Stinging Fly Press, €12.99
Like the best fiction, Danielle McLaughlin’s debut short story collection feels bigger than the sum of its parts.
The prose is taut, narratives whittled, characterisation disturbing and potent, but so much more than this, the stories magnify the little moments, so beautifully suited to short stories, that make a life. It’s not the big moments that make us who we are and what is important, but a collection of tiny moments that create us. Dinosaurs on Other Planets makes the insignificant significant. Each story, and their relationship with one another, showcases how we are all vulnerable; never invincible or too far from potential emotional or physical disaster.
Dinosaurs on Other Planets is the much anticipated debut short story collection from twice New Yorker published writer Danielle McLaughlin. Published by the consistently solid, sharp and groundbreaking Irish publishers The Stinging Fly, whose recent output includes Colin Barrett’s Frank O’Connor and The Guardian First Book Award-winning Young Skins and Claire-Louise Bennett’s Pond. McLaughlin’s collection shares a familiar tone voice with these texts that are simultaneously natural yet disturbing in their potency.
This eleven-story collection is not for the faint-hearted:
‘Inside were the skinned corpses of the mink, pink and slippery and hairless.’ (‘Night of the Silver Fox’) ‘a dozen or so dead, wing-less bluebottles.’ (‘The Smell of Dead Flowers’) ‘She reached out a hand and touched the seal pup’s head. It flinched but did not pull away, its eyes, black as onyx, beginning to lose focus.’ (‘A Different Country’).
Dead animals thread through Dinosaurs on Other Planets – stark subject matter reflected by potent prose; a voice that is consistently stripped back to its bare, beautiful bones. At times, reading this collection is similar to reading poetry, certainly in terms of the purity and precision of voice: ‘the air was sweet, the scent of pine needles mingling with the smell of wild flowers, the green of the meadows gloriously ruptured with bursts of purples and yellows and blues.’ (‘Not Oleanders’). However, this isn’t some sort of experiment with verse – the stories are constructed of strong narratives and characterisation.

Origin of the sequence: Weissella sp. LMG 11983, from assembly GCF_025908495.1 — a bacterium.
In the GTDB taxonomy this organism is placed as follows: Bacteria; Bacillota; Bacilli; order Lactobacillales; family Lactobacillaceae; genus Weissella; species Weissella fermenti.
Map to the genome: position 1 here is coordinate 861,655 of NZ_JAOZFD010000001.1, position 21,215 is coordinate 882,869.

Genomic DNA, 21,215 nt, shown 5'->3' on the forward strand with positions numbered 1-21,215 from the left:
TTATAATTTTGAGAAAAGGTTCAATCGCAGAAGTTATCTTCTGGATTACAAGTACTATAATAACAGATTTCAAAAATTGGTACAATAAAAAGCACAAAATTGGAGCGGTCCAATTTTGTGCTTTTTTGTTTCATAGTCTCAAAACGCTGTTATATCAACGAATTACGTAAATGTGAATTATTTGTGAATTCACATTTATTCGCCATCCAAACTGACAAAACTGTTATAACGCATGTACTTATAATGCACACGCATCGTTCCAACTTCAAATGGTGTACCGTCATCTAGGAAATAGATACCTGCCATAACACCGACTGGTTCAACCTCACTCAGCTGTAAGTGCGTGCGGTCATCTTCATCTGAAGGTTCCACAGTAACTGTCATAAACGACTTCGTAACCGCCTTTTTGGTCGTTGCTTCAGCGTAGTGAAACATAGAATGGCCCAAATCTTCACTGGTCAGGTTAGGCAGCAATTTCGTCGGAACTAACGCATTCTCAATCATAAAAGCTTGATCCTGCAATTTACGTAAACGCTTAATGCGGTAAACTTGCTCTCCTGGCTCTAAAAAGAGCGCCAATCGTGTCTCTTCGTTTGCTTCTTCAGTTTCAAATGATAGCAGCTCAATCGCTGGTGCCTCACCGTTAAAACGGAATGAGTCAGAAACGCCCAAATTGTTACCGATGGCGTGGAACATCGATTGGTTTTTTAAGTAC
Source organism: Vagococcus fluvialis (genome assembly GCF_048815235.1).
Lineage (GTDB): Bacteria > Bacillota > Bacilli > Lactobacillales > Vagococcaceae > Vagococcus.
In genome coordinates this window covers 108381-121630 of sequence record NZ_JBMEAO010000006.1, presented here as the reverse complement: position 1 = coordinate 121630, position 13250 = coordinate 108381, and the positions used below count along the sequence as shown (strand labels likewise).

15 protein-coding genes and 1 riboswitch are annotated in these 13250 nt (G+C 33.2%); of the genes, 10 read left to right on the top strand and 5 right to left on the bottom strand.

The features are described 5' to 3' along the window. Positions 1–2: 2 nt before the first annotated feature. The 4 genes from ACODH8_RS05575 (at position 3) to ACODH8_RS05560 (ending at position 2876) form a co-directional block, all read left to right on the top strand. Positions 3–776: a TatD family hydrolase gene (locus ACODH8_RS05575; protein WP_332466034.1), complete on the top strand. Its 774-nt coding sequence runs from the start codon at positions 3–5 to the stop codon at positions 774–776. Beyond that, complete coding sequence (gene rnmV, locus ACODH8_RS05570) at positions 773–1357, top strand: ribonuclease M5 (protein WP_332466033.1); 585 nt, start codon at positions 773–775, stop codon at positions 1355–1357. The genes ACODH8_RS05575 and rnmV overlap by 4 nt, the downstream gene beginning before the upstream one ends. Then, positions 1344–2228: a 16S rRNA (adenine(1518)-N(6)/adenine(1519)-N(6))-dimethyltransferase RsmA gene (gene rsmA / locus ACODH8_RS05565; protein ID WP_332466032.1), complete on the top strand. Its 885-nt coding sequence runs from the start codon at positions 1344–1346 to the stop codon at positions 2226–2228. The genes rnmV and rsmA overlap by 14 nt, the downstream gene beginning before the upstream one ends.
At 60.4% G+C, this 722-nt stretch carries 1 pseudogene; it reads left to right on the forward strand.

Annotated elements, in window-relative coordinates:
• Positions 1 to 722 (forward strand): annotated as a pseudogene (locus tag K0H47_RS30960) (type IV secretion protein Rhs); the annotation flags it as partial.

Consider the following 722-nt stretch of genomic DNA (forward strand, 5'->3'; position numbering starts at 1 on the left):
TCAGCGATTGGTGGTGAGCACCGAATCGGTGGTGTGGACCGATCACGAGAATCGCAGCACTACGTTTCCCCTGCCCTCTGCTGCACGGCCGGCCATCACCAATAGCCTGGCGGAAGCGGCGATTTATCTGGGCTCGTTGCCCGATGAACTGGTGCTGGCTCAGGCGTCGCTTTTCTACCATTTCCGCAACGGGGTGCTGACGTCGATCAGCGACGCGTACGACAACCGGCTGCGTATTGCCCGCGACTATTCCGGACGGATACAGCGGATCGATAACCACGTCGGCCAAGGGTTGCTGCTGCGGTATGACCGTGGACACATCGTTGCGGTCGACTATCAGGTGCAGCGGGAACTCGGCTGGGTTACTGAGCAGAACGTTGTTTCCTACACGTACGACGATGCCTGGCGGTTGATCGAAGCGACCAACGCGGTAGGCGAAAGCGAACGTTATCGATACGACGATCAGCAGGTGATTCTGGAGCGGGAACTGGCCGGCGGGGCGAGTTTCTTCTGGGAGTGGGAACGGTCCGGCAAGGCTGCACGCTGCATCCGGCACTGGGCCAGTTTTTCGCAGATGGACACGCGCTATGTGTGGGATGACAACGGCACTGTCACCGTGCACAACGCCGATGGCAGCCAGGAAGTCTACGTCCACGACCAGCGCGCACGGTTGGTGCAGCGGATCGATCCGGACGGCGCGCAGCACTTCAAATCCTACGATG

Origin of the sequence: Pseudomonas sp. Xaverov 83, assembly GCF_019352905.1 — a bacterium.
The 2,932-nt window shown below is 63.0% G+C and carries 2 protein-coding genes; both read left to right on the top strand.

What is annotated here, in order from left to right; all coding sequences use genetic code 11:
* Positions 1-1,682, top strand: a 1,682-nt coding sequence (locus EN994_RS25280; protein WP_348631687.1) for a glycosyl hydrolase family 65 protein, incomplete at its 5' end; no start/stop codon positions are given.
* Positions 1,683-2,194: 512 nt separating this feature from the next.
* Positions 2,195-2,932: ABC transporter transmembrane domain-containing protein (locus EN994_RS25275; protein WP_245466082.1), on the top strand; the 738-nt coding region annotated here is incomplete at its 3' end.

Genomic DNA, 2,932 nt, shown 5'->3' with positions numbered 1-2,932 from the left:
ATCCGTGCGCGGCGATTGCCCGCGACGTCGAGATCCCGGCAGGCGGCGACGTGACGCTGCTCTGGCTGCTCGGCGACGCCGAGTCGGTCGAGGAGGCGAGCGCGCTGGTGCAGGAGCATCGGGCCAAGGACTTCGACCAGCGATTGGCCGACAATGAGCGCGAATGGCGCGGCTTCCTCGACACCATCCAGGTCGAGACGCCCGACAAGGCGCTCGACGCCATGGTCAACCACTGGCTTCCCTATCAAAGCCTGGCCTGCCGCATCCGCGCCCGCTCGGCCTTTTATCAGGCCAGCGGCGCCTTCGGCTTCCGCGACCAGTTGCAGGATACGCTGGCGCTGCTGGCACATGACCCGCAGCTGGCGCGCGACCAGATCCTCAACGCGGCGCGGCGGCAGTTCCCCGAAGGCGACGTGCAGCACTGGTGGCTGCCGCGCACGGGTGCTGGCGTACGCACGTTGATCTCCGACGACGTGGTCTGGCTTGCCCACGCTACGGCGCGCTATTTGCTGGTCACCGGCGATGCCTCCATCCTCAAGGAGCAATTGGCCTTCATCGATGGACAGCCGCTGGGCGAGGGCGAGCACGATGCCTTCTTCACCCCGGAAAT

Fraying families, warped and melted, are explored through a number of McLaughlin’s stories. In ‘Silhouette’, the relationship between Aileen and her mother is brooding and complex: ‘their conversation had a curious dynamic – a decorous yet vaguely malicious chipping away at each other, the way a child might pick slyly at a scab.’ Similarly: ‘It lingers beneath the surface, quivering like a small but troublesome cyst.’ (‘The Smell of Dead Flowers’) – these similes epitomise the collection’s study of malaise.
Within each fractured familial/romantic relationship there lurks an expertly crafted threat of something wrong, something perverse. Inappropriate relationships are the dominant manifestation of this within the world of Dinosaurs on Other Planets; ambiguous sexual tension between an alcoholic and young girl in ‘Those That I Fight I Do Not Hate’ and between a mother-in-law and son-in-law in the (almost) eponymous story.
Most of the stories are written in the third person and this consistency compounds the distancing effect of the collection’s lonely and outcast characters. At times the regular rhythm of the third person evokes a sense of inevitable disaster; a news reporter allowing you to effectively anticipate their next phrase or occurrence through the sincere familiarity of tone.
The collection flows darkly, beautifully. However, this flow is jarred a little by ‘Not Oleanders’, a story that itself feels like an outcast, unusually set outside Ireland and is a little stagnant compared to the other stories. ‘Not Oleanders’ feels introspective and indulgent compared to a collection that on the whole, excels in its ability to look outwards in landscape and behaviour. Standout stories, for their extraordinarily powerful and original characterisation are ‘The Smell of Dead Flowers’ (which, a month after reading, still makes me feel uneasy when I think about it), ‘Night of the Silver Fox’ for its perfect tension and the opening story ‘The Art of Foot Binding’, for its clear-cut prose: ‘Janice watches her daughter attempt to curl her toes underneath her foot, watches them spring back up again.’ This opening story is stylish, fragrant, raw and whole.
The detail, sense of loss and sadness of these stories show that ultimately, although we are surrounded by countless distractions to ensure we never have to think properly again if we don’t want to; what we really are, what defines us and what matters, are those close to us, by choice or by blood. It is how we navigate these relationships that define us. McLaughlin explores the darker choices and behaviours of her characters through prose that shakes to the core, at times subtle, at times disturbing. Dinosaurs on Other Planets will cause waves, and lingers in the memory long after finishing reading.